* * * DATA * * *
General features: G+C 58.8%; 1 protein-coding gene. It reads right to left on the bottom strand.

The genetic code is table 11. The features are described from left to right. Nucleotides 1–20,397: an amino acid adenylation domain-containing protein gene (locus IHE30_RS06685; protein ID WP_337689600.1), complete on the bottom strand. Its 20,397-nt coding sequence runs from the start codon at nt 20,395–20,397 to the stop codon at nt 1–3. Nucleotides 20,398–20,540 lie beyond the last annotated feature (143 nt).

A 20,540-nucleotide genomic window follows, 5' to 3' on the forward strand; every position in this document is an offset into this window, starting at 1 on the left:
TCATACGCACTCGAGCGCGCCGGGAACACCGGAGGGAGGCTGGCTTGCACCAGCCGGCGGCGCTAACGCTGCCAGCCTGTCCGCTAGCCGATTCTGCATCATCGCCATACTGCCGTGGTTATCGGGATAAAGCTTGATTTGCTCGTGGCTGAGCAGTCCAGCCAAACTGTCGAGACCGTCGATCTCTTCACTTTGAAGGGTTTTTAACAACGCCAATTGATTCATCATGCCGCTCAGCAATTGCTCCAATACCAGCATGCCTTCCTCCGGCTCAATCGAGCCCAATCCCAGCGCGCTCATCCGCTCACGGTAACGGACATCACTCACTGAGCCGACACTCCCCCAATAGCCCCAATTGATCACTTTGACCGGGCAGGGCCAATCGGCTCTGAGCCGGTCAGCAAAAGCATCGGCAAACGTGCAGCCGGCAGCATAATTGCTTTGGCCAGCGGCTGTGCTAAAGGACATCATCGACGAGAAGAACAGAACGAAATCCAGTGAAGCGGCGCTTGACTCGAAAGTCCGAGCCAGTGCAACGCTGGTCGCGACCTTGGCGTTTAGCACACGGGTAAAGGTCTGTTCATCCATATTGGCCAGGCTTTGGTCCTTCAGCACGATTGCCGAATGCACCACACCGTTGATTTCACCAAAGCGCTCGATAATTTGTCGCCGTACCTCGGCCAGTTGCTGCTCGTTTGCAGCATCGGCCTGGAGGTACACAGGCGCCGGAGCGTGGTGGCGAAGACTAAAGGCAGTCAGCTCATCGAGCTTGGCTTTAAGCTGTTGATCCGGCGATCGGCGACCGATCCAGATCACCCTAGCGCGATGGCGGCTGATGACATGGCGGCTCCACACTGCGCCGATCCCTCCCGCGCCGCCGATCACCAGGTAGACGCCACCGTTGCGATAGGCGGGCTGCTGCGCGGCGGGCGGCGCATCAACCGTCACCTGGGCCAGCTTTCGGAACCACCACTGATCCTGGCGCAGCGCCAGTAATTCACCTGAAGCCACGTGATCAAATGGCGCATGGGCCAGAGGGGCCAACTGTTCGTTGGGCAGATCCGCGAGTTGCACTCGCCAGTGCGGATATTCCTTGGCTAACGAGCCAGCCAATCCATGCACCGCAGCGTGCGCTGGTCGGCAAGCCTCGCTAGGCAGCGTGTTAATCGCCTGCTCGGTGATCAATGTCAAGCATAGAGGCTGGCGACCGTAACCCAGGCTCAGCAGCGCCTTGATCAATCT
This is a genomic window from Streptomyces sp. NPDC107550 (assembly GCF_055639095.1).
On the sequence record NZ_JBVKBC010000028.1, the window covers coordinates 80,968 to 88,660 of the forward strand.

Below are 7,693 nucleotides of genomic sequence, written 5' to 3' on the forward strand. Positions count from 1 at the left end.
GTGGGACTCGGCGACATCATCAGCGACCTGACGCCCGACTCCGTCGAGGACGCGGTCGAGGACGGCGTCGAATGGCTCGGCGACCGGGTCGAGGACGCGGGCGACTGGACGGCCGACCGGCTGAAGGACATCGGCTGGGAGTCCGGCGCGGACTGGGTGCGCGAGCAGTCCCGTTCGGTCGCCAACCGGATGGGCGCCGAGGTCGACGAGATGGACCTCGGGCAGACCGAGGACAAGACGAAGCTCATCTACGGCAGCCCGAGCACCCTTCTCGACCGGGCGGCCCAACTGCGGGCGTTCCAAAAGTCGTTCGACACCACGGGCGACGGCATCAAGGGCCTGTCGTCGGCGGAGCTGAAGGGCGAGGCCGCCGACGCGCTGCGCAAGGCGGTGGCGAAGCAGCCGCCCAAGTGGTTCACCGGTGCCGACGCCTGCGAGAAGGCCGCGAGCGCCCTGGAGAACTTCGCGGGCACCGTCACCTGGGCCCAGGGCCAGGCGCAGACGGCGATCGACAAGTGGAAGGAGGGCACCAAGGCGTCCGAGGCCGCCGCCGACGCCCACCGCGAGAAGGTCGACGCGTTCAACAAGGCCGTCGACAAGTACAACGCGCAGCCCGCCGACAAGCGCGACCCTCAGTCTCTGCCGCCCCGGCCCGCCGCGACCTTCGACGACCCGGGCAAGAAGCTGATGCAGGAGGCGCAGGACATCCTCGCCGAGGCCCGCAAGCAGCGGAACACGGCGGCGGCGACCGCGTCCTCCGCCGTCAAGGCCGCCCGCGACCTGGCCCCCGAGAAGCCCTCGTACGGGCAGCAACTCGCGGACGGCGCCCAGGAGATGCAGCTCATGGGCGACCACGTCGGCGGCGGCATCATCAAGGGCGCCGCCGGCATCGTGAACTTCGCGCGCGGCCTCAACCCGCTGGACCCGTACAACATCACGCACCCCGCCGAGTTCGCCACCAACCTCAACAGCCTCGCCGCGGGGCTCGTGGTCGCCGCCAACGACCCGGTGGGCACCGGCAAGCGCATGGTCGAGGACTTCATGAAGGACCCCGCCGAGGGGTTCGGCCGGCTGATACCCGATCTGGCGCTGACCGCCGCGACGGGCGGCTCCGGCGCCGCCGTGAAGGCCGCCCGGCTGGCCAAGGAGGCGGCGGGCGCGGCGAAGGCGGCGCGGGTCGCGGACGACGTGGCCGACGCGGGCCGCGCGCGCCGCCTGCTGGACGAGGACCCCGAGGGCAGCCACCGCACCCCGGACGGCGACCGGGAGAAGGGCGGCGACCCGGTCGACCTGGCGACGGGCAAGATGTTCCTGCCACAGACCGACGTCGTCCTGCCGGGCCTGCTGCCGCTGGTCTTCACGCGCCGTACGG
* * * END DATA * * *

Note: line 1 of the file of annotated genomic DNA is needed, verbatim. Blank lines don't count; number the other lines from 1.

General features: G+C 58.8%; 1 protein-coding gene. It reads right to left on the bottom strand.